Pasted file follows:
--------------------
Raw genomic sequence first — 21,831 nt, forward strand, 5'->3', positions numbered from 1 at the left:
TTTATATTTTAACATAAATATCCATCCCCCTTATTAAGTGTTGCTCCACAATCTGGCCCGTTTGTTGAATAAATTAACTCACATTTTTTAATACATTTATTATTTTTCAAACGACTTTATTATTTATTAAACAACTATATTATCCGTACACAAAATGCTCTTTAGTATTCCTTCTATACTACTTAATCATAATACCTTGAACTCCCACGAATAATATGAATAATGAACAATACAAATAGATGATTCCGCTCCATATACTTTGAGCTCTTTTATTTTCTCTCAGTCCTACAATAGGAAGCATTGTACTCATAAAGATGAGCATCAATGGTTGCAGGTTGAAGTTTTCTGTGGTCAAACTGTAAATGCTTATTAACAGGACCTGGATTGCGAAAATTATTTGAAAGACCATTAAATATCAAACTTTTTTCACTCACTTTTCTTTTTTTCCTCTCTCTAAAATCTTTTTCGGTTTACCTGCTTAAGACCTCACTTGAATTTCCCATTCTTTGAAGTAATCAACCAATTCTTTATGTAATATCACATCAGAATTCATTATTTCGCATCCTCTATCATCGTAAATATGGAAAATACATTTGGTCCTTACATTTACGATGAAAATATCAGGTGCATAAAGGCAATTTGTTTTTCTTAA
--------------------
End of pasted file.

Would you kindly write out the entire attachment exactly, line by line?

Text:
Raw genomic sequence first — 21,831 nt, forward strand, 5'->3', positions numbered from 1 at the left:
TTTATATTTTAACATAAATATCCATCCCCCTTATTAAGTGTTGCTCCACAATCTGGCCCGTTTGTTGAATAAATTAACTCACATTTTTTAATACATTTATTATTTTTCAAACGACTTTATTATTTATTAAACAACTATATTATCCGTACACAAAATGCTCTTTAGTATTCCTTCTATACTACTTAATCATAATACCTTGAACTCCCACGAATAATATGAATAATGAACAATACAAATAGATGATTCCGCTCCATATACTTTGAGCTCTTTTATTTTCTCTCAGTCCTACAATAGGAAGCATTGTACTCATAAAGATGAGCATCAATGGTTGCAGGTTGAAGTTTTCTGTGGTCAAACTGTAAATGCTTATTAACAGGACCTGGATTGCGAAAATTATTTGAAAGACCATTAAATATCAAACTTTTTTCACTCACTTTTCTTTTTTTCCTCTCTCTAAAATCTTTTTCGGTTTACCTGCTTAAGACCTCACTTGAATTTCCCATTCTTTGAAGTAATCAACCAATTCTTTATGTAATATCACATCAGAATTCATTATTTCGCATCCTCTATCATCGTAAATATGGAAAATACATTTGGTCCTTACATTTACGATGAAAATATCAGGTGCATAAAGGCAATTTGTTTTTCTTAA